How To Create Simple Homemade Baby Food
11m read

How To Create Simple Homemade Baby Food

Making baby food at home doesn't have to be complicated. Simplify the process with these tips, and a little help from well-loved KeaBabies products!

As a busy parent, making baby food at home can feel like a daunting task! However, in reality, cooking and preparing homemade baby food isn’t as complicated as it seems. By making baby food at home, parents can save money and provide high-quality foods to their little ones, knowing all of the healthy ingredients that went into their food. No matter how busy your schedule is, try out these tips for making baby food at home, and the whole process will feel like a breeze! There are so many wonderful foods that can be transformed into stage 1 or stage 2 baby foods using equipment most people already have in their kitchens. 

While there is nothing wrong with using commercial baby food, there are growing concerns about additives and toxins in some of these foods. Cooking baby food at home can also help parents who are concerned about food allergies. Although it is advised to introduce common allergens to babies earlier rather than later, parents can ease some of their anxiety about potential cross-contamination by making their own food.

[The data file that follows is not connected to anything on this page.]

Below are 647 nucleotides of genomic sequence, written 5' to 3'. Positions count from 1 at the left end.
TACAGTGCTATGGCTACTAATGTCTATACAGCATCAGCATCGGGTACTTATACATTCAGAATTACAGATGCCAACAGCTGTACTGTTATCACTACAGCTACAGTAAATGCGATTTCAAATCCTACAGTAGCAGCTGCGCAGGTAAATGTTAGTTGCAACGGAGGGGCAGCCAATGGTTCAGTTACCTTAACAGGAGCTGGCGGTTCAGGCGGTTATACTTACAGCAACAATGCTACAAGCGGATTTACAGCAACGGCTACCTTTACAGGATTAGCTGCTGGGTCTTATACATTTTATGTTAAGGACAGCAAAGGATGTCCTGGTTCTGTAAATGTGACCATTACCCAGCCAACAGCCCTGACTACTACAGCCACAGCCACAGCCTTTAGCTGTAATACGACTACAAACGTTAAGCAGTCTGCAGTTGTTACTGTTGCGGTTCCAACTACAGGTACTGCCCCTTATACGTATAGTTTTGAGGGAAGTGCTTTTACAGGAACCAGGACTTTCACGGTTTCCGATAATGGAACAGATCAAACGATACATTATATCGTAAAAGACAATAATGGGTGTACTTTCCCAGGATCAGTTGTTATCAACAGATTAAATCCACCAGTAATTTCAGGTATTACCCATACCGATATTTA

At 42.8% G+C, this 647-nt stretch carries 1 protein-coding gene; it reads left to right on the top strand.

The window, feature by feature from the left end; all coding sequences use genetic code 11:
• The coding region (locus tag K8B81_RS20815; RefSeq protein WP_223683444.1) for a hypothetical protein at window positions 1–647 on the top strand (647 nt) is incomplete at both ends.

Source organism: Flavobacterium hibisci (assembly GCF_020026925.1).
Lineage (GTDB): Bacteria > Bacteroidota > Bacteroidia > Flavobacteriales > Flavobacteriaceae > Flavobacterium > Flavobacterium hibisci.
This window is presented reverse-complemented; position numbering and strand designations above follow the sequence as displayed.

How do you know if your little one is ready for solid foods? 

cute baby ready for her meal

Babies usually get the green light for starting solid foods around 6 months of age, although some pediatricians give the okay around 4 months and others wait until the baby is older. Most experts agree that starting solid food around 6 months old is the most beneficial age to begin.

Transitioning from just milk to offering baby food is best done under the guidance of a pediatrician who knows your baby well. The doctor can assess whether your baby has the necessary skills to begin solid food.

Some parents choose to introduce solids in the form of pureed food, while others embark on a process called baby-led weaning, where solid table foods are offered in infant-safe ways. Baby-led weaning involves introducing solids to children through chewable pieces of food instead of blended purees. Baby-led weaning introduces the baby to a number of different table foods, served in safe ways. During baby-led weaning, choking hazards should be avoided. Whole grapes, hot dogs, and nuts are a choking hazard for infants and young children.

Homemade baby food can be beneficial whether you choose to do traditional purees using a blender or food processor, or baby-led weaning.

Whichever method you choose, be sure to do so only under the guidance of a pediatrician. When introducing each new food, your baby should be monitored for any type of sign of allergic reaction. If your baby shows any signs of allergic reaction, seek immediate medical attention and contact your child's pediatrician for follow-up assessment.